Lilly to acquire Loxo for $8B
Among other benefits, addition of Loxo will broaden scope of Lilly’s oncology portfolio into precision medicines
INDIANAPOLIS & STAMFORD, Conn.—It may not be the number-busting level of the recently announced M&A plans between Bristol-Myers Squibb and Celgene, but news in January that Eli Lilly and Co. and Loxo Oncology Inc. have inked a definitive agreement for Lilly to acquire Loxo Oncology for $235 per share in cash—a total of about $8 billion—is nothing to sneeze at.
Loxo’s pipeline includes LOXO-292, an oral RET inhibitor being studied across multiple tumor types, which recently was granted Breakthrough Therapy designation by the U.S. Food and Drug Administration (FDA). Overall, Lilly says that the combination of the two companies will broaden the scope of its oncology portfolio into precision medicines through the addition of a marketed therapy and a pipeline of highly selective potential medicines for patients with genomically defined cancers.
The acquisition would be the largest and latest in a series of transactions Lilly has conducted to broaden its cancer treatment efforts with, as the company puts it, “externally sourced opportunities for first-in-class and best-in-class therapies.” Lilly also notes that Loxo Oncology is developing a pipeline of targeted medicines focused on cancers that are uniquely dependent on single gene abnormalities that can be detected by genomic testing, noting: “For patients with cancers that harbor these genomic alterations, a targeted medicine could have the potential to treat the cancer with dramatic effect.”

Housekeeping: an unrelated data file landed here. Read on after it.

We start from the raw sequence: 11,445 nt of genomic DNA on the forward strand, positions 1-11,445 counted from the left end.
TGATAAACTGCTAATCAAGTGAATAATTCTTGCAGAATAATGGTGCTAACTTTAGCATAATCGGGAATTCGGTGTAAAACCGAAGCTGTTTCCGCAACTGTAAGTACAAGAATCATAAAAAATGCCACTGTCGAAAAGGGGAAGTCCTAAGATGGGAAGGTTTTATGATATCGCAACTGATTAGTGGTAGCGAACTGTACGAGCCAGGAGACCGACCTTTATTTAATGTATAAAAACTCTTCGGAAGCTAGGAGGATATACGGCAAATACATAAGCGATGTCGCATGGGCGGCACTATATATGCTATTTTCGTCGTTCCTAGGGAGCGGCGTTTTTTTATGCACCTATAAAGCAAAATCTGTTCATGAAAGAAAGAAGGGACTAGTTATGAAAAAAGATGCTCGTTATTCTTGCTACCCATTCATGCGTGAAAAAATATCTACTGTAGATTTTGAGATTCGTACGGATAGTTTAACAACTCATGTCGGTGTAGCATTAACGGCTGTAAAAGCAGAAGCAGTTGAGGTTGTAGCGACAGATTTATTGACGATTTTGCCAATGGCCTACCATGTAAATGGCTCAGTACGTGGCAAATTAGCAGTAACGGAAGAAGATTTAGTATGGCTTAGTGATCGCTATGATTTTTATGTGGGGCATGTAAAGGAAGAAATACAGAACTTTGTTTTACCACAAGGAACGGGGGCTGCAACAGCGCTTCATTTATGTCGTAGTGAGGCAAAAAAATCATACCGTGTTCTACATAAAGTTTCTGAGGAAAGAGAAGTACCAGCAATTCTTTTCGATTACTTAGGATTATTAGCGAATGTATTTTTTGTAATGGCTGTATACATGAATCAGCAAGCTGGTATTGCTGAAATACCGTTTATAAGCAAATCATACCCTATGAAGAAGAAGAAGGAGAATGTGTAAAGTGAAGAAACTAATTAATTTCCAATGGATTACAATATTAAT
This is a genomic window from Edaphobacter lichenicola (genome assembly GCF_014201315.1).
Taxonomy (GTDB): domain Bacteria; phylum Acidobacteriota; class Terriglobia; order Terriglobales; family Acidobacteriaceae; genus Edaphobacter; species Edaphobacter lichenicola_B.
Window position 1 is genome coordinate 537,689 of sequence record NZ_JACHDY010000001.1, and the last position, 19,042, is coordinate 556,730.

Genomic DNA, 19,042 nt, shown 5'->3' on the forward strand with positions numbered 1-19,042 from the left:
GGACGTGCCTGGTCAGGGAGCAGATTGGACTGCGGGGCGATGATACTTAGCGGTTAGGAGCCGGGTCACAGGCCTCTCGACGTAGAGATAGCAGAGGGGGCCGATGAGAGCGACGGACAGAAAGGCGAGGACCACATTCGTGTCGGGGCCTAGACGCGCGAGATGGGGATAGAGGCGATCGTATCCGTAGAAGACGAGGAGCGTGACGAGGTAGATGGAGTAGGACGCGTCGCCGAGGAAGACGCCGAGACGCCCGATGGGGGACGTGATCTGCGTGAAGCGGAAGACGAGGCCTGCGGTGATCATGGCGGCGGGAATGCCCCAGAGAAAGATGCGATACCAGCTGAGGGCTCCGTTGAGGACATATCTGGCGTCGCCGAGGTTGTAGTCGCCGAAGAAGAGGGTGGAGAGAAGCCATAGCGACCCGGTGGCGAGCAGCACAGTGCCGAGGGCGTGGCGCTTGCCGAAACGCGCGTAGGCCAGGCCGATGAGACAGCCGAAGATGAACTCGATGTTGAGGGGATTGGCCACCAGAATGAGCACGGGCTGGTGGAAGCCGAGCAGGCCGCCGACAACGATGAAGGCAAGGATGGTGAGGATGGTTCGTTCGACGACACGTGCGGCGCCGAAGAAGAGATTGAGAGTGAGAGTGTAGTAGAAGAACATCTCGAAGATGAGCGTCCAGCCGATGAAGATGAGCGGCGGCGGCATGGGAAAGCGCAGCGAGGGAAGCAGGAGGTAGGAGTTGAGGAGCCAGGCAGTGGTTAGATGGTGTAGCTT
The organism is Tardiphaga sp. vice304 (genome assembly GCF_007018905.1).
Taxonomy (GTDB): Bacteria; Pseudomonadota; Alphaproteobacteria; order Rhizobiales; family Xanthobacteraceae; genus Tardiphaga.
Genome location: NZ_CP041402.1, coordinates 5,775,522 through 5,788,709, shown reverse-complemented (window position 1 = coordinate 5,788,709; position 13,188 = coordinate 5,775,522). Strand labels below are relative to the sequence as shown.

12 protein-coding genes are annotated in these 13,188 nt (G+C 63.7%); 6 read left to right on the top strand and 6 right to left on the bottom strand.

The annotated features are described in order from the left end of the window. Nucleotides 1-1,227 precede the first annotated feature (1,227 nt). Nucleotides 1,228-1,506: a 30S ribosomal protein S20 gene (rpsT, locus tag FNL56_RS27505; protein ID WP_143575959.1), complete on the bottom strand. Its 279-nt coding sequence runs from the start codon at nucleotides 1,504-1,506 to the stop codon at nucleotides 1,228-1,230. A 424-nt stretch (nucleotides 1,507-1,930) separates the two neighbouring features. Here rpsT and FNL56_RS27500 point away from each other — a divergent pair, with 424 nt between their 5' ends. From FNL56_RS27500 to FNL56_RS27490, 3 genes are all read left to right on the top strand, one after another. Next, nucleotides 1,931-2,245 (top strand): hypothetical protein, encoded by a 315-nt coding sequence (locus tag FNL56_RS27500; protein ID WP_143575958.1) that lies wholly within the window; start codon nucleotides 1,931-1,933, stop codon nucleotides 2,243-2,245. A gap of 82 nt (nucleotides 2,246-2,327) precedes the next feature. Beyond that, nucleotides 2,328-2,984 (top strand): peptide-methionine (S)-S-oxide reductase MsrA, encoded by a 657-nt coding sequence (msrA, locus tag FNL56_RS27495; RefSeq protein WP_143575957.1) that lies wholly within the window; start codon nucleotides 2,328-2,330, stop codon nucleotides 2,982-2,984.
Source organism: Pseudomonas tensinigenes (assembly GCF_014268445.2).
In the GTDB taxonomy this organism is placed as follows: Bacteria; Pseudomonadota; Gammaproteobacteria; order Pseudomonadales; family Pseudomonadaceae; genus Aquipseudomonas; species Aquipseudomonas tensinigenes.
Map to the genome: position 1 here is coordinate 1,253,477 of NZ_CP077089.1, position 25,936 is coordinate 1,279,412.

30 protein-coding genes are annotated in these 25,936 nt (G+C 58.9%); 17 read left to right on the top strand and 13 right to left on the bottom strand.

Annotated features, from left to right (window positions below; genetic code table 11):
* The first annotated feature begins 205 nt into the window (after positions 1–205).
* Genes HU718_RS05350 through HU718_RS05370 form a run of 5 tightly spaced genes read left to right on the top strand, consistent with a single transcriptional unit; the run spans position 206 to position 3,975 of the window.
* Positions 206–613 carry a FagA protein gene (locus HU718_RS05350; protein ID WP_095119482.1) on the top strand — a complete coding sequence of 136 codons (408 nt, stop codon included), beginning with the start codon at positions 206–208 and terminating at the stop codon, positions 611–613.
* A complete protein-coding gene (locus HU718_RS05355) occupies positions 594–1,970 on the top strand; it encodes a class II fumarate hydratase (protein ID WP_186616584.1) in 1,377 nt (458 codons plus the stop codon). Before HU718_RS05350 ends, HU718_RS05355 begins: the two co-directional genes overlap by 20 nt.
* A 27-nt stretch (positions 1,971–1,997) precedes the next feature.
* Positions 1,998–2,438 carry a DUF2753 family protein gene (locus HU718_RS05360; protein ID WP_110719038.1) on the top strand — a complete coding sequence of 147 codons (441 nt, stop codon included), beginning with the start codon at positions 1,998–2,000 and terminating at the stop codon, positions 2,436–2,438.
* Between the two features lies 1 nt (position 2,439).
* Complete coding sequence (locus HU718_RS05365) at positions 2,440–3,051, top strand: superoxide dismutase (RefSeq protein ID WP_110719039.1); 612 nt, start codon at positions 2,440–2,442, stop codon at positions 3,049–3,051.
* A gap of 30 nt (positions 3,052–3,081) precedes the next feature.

Looking at the highlights of Loxo’s portfolio, we have:
- LOXO-292, as noted above, which has an initial potential launch in 2020. LOXO-292 targets cancers with alterations to the rearranged during transfection (RET) kinase. RET fusions and mutations occur across multiple tumor types, including certain lung and thyroid cancers as well as a subset of other cancers.
- LOXO-305, an oral BTK inhibitor currently in Phase 1/2. LOXO-305 targets cancers with alterations to the Bruton’s tyrosine kinase (BTK), and is designed to address acquired resistance to currently available BTK inhibitors. BTK is a validated molecular target found across numerous B-cell leukemias and lymphomas.
- Vitrakvi, a first-in-class oral TRK inhibitor developed and commercialized in collaboration with Bayer that was recently approved by the FDA. Vitrakvi is the first treatment that targets a specific genetic abnormality to receive a tumor-agnostic indication at the time of initial FDA approval.
- LOXO-195, a follow-on TRK inhibitor also being studied by Loxo Oncology and Bayer for acquired resistance to TRK inhibition, with a potential launch in 2022.
“Using tailored medicines to target key tumor dependencies offers an increasingly robust approach to cancer treatment,” said Dr. Daniel Skovronsky, Lilly’s chief scientific officer and president of Lilly Research Laboratories. “Loxo Oncology’s portfolio of RET, BTK and TRK inhibitors targeted specifically to patients with mutations or fusions in these genes, in combination with advanced diagnostics that allow us to know exactly which patients may benefit, creates new opportunities to improve the lives of people with advanced cancer.”
“We are gratified that Lilly has recognized our contributions to the field of precision medicine and are excited to see our pipeline benefit from the resources and global reach of the Lilly organization,” commented Dr. Josh Bilenker, CEO of Loxo Oncology. “Tumor genomic profiling is becoming standard of care, and it will be critical to continue innovating against new targets while anticipating mechanisms of resistance to available therapies, so that patients with advanced cancer have the chance to live longer and better lives.”